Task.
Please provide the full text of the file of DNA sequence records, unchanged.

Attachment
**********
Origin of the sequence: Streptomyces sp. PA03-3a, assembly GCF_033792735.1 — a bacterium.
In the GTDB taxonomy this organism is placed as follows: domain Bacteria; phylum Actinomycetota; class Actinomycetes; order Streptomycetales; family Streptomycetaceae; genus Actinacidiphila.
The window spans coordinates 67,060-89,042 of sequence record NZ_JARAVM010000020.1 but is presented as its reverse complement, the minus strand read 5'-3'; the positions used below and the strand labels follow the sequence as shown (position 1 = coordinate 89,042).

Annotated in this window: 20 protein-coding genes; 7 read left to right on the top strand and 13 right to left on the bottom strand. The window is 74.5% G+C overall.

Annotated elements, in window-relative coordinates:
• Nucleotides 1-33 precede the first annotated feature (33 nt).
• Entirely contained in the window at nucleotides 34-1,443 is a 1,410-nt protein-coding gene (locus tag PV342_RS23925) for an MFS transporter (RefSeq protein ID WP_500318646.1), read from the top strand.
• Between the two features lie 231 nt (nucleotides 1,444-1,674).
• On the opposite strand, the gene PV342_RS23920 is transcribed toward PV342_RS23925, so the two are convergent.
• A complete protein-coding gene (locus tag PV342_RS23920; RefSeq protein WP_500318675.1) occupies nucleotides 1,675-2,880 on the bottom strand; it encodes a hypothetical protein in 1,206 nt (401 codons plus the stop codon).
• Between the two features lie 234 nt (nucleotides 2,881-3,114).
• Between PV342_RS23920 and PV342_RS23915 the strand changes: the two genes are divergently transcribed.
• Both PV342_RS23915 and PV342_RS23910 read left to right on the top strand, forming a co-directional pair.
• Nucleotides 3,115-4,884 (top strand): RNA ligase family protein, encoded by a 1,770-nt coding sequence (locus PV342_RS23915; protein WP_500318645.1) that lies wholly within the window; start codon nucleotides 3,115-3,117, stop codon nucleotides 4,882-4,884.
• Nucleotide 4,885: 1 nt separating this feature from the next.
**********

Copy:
Origin of the sequence: Streptomyces sp. PA03-3a, assembly GCF_033792735.1 — a bacterium.
In the GTDB taxonomy this organism is placed as follows: domain Bacteria; phylum Actinomycetota; class Actinomycetes; order Streptomycetales; family Streptomycetaceae; genus Actinacidiphila.
The window spans coordinates 67,060-89,042 of sequence record NZ_JARAVM010000020.1 but is presented as its reverse complement, the minus strand read 5'-3'; the positions used below and the strand labels follow the sequence as shown (position 1 = coordinate 89,042).

Annotated in this window: 20 protein-coding genes; 7 read left to right on the top strand and 13 right to left on the bottom strand. The window is 74.5% G+C overall.

Annotated elements, in window-relative coordinates:
• Nucleotides 1-33 precede the first annotated feature (33 nt).
• Entirely contained in the window at nucleotides 34-1,443 is a 1,410-nt protein-coding gene (locus tag PV342_RS23925) for an MFS transporter (RefSeq protein ID WP_500318646.1), read from the top strand.
• Between the two features lie 231 nt (nucleotides 1,444-1,674).
• On the opposite strand, the gene PV342_RS23920 is transcribed toward PV342_RS23925, so the two are convergent.
• A complete protein-coding gene (locus tag PV342_RS23920; RefSeq protein WP_500318675.1) occupies nucleotides 1,675-2,880 on the bottom strand; it encodes a hypothetical protein in 1,206 nt (401 codons plus the stop codon).
• Between the two features lie 234 nt (nucleotides 2,881-3,114).
• Between PV342_RS23920 and PV342_RS23915 the strand changes: the two genes are divergently transcribed.
• Both PV342_RS23915 and PV342_RS23910 read left to right on the top strand, forming a co-directional pair.
• Nucleotides 3,115-4,884 (top strand): RNA ligase family protein, encoded by a 1,770-nt coding sequence (locus PV342_RS23915; protein WP_500318645.1) that lies wholly within the window; start codon nucleotides 3,115-3,117, stop codon nucleotides 4,882-4,884.
• Nucleotide 4,885: 1 nt separating this feature from the next.